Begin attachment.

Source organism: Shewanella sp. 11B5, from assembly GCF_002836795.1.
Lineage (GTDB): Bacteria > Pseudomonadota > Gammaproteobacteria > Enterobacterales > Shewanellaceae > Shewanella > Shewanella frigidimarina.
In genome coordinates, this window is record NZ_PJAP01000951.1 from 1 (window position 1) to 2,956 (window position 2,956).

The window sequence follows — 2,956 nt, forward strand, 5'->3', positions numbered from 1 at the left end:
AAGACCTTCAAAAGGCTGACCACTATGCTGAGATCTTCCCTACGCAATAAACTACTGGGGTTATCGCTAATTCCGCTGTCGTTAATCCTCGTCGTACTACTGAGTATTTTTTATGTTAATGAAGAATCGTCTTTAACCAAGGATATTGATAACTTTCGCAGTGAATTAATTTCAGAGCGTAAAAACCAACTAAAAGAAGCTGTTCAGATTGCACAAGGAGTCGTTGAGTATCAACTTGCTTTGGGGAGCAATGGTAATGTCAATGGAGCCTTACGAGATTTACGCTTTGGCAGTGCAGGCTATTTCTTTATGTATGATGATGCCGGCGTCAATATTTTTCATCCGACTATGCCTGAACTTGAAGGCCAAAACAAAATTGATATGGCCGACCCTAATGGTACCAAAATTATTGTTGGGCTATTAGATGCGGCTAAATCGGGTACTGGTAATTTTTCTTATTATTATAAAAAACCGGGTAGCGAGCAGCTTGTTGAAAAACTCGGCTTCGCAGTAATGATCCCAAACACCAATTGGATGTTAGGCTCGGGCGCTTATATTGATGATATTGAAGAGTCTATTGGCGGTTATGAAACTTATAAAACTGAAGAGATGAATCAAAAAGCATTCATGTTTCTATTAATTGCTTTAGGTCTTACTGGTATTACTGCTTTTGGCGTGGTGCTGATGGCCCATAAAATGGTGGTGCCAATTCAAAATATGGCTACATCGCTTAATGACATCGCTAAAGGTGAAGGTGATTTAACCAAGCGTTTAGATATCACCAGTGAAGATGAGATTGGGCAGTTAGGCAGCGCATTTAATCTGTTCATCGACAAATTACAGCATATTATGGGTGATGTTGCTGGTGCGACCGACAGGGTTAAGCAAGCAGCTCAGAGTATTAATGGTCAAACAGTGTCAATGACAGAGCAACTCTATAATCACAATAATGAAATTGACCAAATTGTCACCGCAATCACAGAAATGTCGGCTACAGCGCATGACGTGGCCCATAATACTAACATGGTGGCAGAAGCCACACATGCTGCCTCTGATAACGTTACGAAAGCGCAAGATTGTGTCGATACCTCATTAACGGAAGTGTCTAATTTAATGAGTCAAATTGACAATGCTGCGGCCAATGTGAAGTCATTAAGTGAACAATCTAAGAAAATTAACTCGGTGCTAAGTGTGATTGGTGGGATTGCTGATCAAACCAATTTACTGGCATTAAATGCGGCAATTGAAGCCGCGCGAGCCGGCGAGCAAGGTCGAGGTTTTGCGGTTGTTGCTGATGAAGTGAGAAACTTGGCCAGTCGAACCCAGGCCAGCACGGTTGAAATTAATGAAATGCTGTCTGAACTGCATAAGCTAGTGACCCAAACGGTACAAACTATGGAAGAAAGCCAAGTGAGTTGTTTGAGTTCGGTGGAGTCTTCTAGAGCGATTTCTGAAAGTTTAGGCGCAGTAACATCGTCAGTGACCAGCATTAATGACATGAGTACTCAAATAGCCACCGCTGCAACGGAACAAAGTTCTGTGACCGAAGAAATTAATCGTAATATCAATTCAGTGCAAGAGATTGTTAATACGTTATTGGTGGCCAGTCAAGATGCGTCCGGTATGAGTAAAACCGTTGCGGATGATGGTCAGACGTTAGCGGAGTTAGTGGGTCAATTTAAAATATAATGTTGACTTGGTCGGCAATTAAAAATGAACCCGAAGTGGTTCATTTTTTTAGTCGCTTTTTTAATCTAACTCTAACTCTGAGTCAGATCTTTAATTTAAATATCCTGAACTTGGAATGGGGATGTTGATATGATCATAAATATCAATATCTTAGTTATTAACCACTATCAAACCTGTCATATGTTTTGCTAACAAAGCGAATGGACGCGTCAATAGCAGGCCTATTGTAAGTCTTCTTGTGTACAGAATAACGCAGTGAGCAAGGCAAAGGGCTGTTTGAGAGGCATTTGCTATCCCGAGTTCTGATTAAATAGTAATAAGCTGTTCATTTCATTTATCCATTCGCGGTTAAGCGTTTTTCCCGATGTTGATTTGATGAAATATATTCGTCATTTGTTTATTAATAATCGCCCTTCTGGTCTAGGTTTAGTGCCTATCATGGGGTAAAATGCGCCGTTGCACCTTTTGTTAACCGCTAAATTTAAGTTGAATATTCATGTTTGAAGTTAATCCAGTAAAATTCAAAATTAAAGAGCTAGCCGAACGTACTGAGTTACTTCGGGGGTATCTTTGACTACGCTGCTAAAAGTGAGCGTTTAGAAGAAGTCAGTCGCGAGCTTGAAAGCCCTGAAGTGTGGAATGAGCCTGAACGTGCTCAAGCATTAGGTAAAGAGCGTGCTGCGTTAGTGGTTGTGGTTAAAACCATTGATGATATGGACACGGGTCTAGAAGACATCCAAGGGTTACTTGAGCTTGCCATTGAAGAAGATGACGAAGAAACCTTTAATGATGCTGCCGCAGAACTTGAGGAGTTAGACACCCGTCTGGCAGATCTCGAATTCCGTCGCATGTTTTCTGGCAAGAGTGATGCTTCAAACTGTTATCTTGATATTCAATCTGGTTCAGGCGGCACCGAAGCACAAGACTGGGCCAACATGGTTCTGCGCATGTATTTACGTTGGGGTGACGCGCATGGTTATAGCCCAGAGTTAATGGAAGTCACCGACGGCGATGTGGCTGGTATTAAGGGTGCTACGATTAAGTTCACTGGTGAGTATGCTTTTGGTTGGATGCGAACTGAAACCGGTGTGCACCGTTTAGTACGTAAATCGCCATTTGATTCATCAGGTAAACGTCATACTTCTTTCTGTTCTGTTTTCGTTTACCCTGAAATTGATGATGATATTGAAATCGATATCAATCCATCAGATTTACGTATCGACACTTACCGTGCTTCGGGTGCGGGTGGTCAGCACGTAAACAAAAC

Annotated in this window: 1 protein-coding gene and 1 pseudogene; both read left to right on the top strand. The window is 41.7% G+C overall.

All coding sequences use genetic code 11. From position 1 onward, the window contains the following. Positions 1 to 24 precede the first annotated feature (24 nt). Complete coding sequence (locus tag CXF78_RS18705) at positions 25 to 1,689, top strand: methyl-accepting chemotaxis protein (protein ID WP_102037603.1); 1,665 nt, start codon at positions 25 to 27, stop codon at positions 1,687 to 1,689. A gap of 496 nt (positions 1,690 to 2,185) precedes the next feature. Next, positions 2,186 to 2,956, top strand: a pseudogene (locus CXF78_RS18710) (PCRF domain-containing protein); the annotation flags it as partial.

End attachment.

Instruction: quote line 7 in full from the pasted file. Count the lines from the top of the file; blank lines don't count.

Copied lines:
All coding sequences use genetic code 11. From position 1 onward, the window contains the following. Positions 1 to 24 precede the first annotated feature (24 nt). Complete coding sequence (locus tag CXF78_RS18705) at positions 25 to 1,689, top strand: methyl-accepting chemotaxis protein (protein ID WP_102037603.1); 1,665 nt, start codon at positions 25 to 27, stop codon at positions 1,687 to 1,689. A gap of 496 nt (positions 1,690 to 2,185) precedes the next feature. Next, positions 2,186 to 2,956, top strand: a pseudogene (locus CXF78_RS18710) (PCRF domain-containing protein); the annotation flags it as partial.